11 September 2013

Croaking Science: Evolutionary Origins Part 1-The Age of Amphibians

Becky Austin our Croaking Science Volunteer, finds out about the evolutionary origons of our species in this two part post...look out for part two on reptiles in a few weeks time.

Picture the scene: A hot, humid environment, with huge forests of mosses and ferns and swampy mangroves. It sounds like a far cry from what we know today but this was what Britain was like in the Devonian era, around 400 million years ago, when it was part of a huge land mass close to the equator. It was a time of great change: the massive drop in atmospheric CO₂ due to these early forests paved the way for fishes of the time to take to the land, and become the very first amphibians.

The Devonian is often termed “the age of fishes”, as Osteichthyes, or “bony fishes” ruled the earth’s aquatic environments. One branch, the “lobe-finned fishes”, is the ancestor group of amphibians and all other terrestrial vertebrates. The closest modern-day example is the African lungfish, which can survive long periods of drought by breathing air with a primitive lung. However, it was a group of lobe-finned fishes called the Osteolepiformes which were the pioneers of the land.

A number of fossil discoveries have helped decipher how Osteolepiformes moved from water to land. Panderichthys, from 385mya onwards, had nostrils for breathing air, and eyes on top of its head to see out of the water. A flatter body and stronger bones helped protect against the crush of gravity out of water, and it had two sets of fins. 3 million years later, Tiktaalik had wrist bones and digits on its limbs, and by 365mya the first real amphibian-like creatures roamed the land, such as Ichthyostega and the later Eryops.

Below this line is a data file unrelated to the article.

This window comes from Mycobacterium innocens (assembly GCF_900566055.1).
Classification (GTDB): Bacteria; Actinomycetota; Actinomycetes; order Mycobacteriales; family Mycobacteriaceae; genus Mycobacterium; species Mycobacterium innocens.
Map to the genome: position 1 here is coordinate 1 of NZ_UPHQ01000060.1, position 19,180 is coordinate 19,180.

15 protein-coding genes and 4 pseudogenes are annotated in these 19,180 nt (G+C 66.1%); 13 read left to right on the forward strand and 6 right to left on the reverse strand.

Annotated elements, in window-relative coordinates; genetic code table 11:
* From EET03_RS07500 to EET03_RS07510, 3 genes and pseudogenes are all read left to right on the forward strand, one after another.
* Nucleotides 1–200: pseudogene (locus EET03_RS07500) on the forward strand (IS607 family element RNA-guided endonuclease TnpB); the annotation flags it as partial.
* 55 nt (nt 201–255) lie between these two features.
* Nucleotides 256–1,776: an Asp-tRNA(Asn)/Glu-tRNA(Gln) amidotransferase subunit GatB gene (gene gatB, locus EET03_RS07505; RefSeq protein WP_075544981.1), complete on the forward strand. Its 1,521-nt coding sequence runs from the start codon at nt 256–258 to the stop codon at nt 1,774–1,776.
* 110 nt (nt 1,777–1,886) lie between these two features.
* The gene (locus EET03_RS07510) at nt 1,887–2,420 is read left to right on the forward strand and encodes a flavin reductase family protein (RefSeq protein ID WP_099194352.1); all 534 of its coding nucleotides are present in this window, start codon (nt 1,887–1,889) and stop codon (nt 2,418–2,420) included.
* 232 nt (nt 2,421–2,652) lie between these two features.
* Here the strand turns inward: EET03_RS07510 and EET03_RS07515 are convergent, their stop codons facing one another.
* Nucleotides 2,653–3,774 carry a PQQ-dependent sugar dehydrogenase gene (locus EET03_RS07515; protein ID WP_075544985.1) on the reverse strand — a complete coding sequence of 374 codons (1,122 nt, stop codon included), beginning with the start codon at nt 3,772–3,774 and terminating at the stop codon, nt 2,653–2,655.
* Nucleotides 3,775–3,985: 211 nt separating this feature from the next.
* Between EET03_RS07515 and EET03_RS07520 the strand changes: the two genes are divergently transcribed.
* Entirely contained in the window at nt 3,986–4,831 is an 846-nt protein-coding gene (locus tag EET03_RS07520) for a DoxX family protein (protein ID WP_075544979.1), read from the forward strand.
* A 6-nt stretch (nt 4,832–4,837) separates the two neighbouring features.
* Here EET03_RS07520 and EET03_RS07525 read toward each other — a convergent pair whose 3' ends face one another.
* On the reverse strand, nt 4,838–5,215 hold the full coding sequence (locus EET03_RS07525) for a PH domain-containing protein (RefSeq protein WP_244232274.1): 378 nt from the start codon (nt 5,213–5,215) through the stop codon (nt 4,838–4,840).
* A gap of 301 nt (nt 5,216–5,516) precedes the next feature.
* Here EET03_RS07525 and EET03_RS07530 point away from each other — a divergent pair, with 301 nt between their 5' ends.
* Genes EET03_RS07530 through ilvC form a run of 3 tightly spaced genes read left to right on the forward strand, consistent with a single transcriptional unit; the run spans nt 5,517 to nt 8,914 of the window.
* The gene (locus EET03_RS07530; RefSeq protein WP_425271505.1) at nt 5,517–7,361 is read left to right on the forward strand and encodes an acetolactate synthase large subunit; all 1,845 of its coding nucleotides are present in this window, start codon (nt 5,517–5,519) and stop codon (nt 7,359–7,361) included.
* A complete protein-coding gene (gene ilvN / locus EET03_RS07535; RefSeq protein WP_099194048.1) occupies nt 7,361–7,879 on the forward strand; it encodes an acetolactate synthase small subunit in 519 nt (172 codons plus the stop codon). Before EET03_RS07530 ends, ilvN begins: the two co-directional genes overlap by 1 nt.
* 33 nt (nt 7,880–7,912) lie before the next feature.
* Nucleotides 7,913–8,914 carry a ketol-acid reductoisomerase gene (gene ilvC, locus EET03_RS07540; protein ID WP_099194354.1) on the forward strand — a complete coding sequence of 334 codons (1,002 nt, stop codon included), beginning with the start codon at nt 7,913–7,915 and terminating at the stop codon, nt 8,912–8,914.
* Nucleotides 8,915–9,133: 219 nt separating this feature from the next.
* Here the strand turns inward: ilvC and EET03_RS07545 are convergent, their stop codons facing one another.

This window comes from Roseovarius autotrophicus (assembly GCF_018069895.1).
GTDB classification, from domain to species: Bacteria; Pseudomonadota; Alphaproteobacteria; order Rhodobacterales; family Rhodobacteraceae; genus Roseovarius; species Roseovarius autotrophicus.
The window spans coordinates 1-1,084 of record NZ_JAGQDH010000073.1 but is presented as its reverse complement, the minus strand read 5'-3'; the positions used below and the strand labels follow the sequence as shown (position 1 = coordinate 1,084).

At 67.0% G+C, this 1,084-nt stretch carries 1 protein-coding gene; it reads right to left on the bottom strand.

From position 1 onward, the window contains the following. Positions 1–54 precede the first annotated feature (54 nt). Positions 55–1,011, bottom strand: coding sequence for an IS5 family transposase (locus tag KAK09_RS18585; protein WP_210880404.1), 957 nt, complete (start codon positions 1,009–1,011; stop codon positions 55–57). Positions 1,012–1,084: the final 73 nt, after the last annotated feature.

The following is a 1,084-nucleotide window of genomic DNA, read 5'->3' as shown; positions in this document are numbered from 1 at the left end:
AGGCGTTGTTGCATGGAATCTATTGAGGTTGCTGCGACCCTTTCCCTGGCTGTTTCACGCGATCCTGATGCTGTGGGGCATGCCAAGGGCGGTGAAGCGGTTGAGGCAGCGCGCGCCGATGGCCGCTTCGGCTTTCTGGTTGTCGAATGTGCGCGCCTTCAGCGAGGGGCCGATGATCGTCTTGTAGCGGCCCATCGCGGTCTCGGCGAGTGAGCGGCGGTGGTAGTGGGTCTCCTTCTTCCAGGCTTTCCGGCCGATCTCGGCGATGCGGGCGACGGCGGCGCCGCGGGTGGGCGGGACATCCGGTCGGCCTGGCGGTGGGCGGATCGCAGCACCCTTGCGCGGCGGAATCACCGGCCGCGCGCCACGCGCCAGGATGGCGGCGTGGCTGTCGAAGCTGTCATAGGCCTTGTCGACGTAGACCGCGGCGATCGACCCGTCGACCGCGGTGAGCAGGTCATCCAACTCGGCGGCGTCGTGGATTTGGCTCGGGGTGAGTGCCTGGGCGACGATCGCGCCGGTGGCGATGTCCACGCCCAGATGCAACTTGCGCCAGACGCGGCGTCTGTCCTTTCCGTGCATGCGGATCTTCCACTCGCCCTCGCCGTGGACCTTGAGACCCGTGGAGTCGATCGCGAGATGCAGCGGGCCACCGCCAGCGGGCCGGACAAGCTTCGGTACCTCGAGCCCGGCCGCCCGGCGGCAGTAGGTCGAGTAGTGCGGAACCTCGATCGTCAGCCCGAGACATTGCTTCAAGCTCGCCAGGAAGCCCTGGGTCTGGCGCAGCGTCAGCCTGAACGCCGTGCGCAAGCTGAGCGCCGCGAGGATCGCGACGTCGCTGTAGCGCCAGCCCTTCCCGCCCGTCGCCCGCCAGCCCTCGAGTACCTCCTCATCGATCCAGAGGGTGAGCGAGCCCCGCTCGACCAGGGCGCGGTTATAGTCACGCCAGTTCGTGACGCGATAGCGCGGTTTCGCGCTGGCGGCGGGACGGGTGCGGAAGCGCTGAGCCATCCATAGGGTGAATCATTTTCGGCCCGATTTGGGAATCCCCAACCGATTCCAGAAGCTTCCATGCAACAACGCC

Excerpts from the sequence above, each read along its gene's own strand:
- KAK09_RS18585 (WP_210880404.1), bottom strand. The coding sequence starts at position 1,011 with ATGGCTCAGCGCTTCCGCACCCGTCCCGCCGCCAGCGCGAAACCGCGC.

These first amphibians had tough skin to avoid drying out, lungs evolved from swim-bladders for use instead of gills, and hind-limbs extending from the newly evolved pelvis. But, like modern amphibians, they still had to return to water to lay eggs, which is why they retained their aquatic lifestyle. It is possible that this path of evolution was followed to adapt to life in and between woodland swamps of the Devonian – a path which led to the formation of all terrestrial vertebrate life seen today, over 350 million years later.

Ahlberg, P.E. and Milner, A.R. (1994). The origin and early diversification of tetrapods. Nature, 368: 507-514.

Clack, J.A. (2012). Gaining ground: the origin and evolution of tetrapods. 2nd edition. Indiana University Press, Indiana, USA.
Retallack, G.J. (2011). Woodland hypothesis for Devonian tetrapod evolution. The journal of geology, 119: 235-258.

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